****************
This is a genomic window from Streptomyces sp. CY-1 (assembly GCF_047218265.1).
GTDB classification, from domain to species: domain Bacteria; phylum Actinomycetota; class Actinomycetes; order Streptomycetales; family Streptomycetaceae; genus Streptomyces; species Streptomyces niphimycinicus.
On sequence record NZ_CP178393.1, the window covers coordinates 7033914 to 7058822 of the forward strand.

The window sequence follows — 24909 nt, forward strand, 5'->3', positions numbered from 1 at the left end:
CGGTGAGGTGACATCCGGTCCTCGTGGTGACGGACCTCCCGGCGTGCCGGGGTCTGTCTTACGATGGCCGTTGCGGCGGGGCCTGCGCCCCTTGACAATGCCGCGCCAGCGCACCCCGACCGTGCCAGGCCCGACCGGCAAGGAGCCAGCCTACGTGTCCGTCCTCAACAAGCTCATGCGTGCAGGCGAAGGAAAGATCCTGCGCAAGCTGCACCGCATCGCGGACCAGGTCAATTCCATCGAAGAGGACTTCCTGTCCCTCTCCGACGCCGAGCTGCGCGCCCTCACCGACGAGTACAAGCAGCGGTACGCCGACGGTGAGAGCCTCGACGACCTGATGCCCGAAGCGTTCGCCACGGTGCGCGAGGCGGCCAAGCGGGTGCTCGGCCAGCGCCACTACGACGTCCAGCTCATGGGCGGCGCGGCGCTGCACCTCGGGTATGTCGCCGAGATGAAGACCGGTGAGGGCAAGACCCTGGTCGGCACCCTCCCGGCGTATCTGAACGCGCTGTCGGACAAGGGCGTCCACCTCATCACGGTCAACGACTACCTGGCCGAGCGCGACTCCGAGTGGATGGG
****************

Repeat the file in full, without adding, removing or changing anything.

This is a genomic window from Streptomyces sp. CY-1 (assembly GCF_047218265.1).
GTDB classification, from domain to species: domain Bacteria; phylum Actinomycetota; class Actinomycetes; order Streptomycetales; family Streptomycetaceae; genus Streptomyces; species Streptomyces niphimycinicus.
On sequence record NZ_CP178393.1, the window covers coordinates 7033914 to 7058822 of the forward strand.

The window sequence follows — 24909 nt, forward strand, 5'->3', positions numbered from 1 at the left end:
CGGTGAGGTGACATCCGGTCCTCGTGGTGACGGACCTCCCGGCGTGCCGGGGTCTGTCTTACGATGGCCGTTGCGGCGGGGCCTGCGCCCCTTGACAATGCCGCGCCAGCGCACCCCGACCGTGCCAGGCCCGACCGGCAAGGAGCCAGCCTACGTGTCCGTCCTCAACAAGCTCATGCGTGCAGGCGAAGGAAAGATCCTGCGCAAGCTGCACCGCATCGCGGACCAGGTCAATTCCATCGAAGAGGACTTCCTGTCCCTCTCCGACGCCGAGCTGCGCGCCCTCACCGACGAGTACAAGCAGCGGTACGCCGACGGTGAGAGCCTCGACGACCTGATGCCCGAAGCGTTCGCCACGGTGCGCGAGGCGGCCAAGCGGGTGCTCGGCCAGCGCCACTACGACGTCCAGCTCATGGGCGGCGCGGCGCTGCACCTCGGGTATGTCGCCGAGATGAAGACCGGTGAGGGCAAGACCCTGGTCGGCACCCTCCCGGCGTATCTGAACGCGCTGTCGGACAAGGGCGTCCACCTCATCACGGTCAACGACTACCTGGCCGAGCGCGACTCCGAGTGGATGGG